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Copeland v. District of Columbia

United States District Court, District of Columbia

May 13, 2016

LAVELLE EVERT COPELAND, et al., Plaintiffs,
v.
DISTRICT OF COLUMBIA, et al., Defendants.

OPINION AND ORDER

CHRISTOPHER R. COOPER United States District Judge.

Cousins Lavelle Copeland and Darion Miller seek damages under 18 U.S.C. § 1983 resulting from an allegedly unconstitutional search of their Washington, D.C. home by officers of the Metropolitan Police Department (“MPD”). In addition to an MPD sergeant and an officer involved in the search, they have sued the District of Columbia itself, its mayor, an MPD watch commander, and twelve unknown “John Doe” officers. Defendants have filed a partial motion to dismiss for failure to state a claim under Federal Rule of Civil Procedure 12(b)(6). They request dismissal of all claims against Mayor Muriel Bowser and Watch Commander Willie Dandridge on the ground that the Complaint fails to offer any facts personally linking them to the search. They seek dismissal of Plaintiffs’ Monell claim against the District because the Complaint fails to plead sufficient facts to support a finding of municipal liability. And they seek dismissal of Plaintiffs’ Fifth Amendment claims against Sergeant Kevin Harding and Officer Daniel Flinn on the ground that they are duplicative of Plaintiffs’ Fourth Amendment claims. As explained briefly below, the Court will grant the motion.

I. Background

Copeland and Miller allege that around midnight on June 2, 2015, a team of armed “tactical police” officers arrived at their home in Southeast Washington, detained them in handcuffs for two hours in view of their neighbors, and proceeded to search their home without a warrant. After an initial search proved fruitless, according to Plaintiffs, the police informed them that they were looking for a shotgun and then used false pretenses to procure their consent for a second search of the home. The subsequent search revealed an unused shotgun located in an upstairs bedroom, which Plaintiffs contend was legally purchased in Maryland. Plaintiffs filed suit in the D.C. Superior Court under 18 U.S.C. § 1983, alleging violations of the Fourth and Fifth Amendments to the U.S. Constitution. Defendants timely removed the case to this Court and have filed the present motion to dismiss.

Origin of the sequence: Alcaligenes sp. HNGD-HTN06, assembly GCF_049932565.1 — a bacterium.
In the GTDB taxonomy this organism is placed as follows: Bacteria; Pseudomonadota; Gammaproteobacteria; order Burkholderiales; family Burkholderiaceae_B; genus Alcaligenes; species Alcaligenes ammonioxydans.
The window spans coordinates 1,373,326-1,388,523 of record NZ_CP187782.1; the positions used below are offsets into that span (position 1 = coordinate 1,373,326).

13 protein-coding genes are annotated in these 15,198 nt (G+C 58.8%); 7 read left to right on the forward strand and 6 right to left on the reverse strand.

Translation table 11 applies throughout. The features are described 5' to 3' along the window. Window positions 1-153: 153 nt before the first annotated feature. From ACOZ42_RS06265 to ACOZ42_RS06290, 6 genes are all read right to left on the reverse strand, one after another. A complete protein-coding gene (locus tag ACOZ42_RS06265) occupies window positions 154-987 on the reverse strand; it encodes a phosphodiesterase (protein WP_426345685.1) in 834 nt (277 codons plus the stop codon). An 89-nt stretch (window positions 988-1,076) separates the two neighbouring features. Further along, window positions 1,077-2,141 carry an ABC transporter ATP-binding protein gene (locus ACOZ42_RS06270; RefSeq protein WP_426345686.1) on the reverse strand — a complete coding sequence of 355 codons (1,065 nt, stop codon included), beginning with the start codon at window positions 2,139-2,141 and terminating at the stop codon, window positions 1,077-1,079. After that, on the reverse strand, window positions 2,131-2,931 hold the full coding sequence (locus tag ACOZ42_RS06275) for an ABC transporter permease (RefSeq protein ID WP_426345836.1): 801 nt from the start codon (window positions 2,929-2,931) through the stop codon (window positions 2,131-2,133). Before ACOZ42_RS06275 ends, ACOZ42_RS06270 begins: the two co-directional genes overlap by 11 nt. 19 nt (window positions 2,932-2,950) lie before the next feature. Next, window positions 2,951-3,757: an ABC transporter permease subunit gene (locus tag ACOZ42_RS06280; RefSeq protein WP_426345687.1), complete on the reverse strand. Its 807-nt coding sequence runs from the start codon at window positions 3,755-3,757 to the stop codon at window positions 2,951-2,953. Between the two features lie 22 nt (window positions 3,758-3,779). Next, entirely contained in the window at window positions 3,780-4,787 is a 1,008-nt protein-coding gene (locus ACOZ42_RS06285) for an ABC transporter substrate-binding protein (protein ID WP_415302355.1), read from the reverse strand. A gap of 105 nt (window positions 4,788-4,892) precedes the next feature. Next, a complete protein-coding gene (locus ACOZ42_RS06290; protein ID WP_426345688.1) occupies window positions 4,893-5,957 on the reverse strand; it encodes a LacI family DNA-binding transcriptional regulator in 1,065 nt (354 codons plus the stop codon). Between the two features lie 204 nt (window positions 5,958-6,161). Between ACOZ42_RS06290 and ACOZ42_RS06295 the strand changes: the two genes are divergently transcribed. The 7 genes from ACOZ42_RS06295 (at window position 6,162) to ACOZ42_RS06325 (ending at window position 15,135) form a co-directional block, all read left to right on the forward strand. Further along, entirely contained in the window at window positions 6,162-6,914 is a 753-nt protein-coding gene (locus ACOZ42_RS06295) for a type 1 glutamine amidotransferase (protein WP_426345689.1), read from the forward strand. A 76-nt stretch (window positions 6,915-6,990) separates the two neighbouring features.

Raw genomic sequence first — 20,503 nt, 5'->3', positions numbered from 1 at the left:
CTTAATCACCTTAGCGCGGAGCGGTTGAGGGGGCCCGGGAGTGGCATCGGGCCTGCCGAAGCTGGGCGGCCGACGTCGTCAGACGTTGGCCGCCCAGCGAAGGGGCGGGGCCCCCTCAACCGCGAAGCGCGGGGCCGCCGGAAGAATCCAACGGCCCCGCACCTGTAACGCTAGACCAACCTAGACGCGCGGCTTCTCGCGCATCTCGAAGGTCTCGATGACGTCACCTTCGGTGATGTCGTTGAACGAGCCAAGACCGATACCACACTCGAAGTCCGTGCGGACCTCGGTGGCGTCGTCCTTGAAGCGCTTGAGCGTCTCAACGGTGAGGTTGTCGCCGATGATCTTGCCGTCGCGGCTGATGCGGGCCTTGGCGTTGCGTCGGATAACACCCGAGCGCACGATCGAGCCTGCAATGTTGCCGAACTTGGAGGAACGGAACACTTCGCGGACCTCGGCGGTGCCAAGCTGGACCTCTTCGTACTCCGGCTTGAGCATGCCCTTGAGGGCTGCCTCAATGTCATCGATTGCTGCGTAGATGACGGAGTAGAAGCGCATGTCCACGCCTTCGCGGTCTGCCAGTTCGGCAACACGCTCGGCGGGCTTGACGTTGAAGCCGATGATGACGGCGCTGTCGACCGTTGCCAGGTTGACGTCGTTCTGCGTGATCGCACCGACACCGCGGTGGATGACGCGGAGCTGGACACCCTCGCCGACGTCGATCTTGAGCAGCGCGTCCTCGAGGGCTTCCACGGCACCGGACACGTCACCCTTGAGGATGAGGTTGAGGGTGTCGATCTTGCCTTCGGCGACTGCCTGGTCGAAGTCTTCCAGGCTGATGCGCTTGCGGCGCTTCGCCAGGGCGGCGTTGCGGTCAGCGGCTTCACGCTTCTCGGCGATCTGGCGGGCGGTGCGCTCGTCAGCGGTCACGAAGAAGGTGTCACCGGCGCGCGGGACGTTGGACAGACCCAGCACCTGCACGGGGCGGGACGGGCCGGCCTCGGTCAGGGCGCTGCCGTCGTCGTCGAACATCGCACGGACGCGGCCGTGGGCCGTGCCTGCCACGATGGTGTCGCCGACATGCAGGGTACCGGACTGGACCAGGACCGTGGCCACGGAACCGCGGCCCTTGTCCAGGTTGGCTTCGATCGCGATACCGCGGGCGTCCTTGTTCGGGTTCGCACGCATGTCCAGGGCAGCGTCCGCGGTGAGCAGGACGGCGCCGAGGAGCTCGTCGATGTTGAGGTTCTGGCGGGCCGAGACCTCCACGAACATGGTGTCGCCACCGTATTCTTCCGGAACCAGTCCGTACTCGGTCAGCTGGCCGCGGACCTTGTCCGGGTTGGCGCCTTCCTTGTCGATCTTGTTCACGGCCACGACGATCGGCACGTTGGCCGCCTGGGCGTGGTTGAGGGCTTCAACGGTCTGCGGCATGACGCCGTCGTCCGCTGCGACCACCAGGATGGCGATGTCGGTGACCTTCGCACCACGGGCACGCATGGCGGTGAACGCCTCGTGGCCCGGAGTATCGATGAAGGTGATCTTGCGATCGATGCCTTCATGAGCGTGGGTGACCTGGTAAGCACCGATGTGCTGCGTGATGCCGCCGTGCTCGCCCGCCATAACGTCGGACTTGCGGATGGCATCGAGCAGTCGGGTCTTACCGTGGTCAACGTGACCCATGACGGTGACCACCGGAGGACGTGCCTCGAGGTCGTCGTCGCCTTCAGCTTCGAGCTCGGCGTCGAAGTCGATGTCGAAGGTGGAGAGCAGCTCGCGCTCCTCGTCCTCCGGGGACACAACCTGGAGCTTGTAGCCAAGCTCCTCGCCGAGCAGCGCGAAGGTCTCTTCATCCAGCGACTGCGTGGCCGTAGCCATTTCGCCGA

II. Discussion

A. Claims Against Mayor Bowser and Commander Dandridge

The Complaint names Mayor Bowser and Commander Dandridge as defendants in their personal capacities. The only allegation in the Complaint against Mayor Bowser, however, is that she is the “head” of the District government. Pls.’ Compl. ¶ 11. The only allegation against Commander Dandridge is that he “has in his possession the full names and badge numbers” of the twelve John Doe officers. Id. Neither allegation suggests any personal involvement in the relevant events, let alone wrongdoing, by either defendant. Nor can either defendant be held vicariously liable under § 1983 for the actions of their subordinates. Ashcroft v. Iqbal, 556 U.S. 662, 677 (2009). As a result, the Court will dismiss all claims against Mayor Bowser and Commander Dandridge.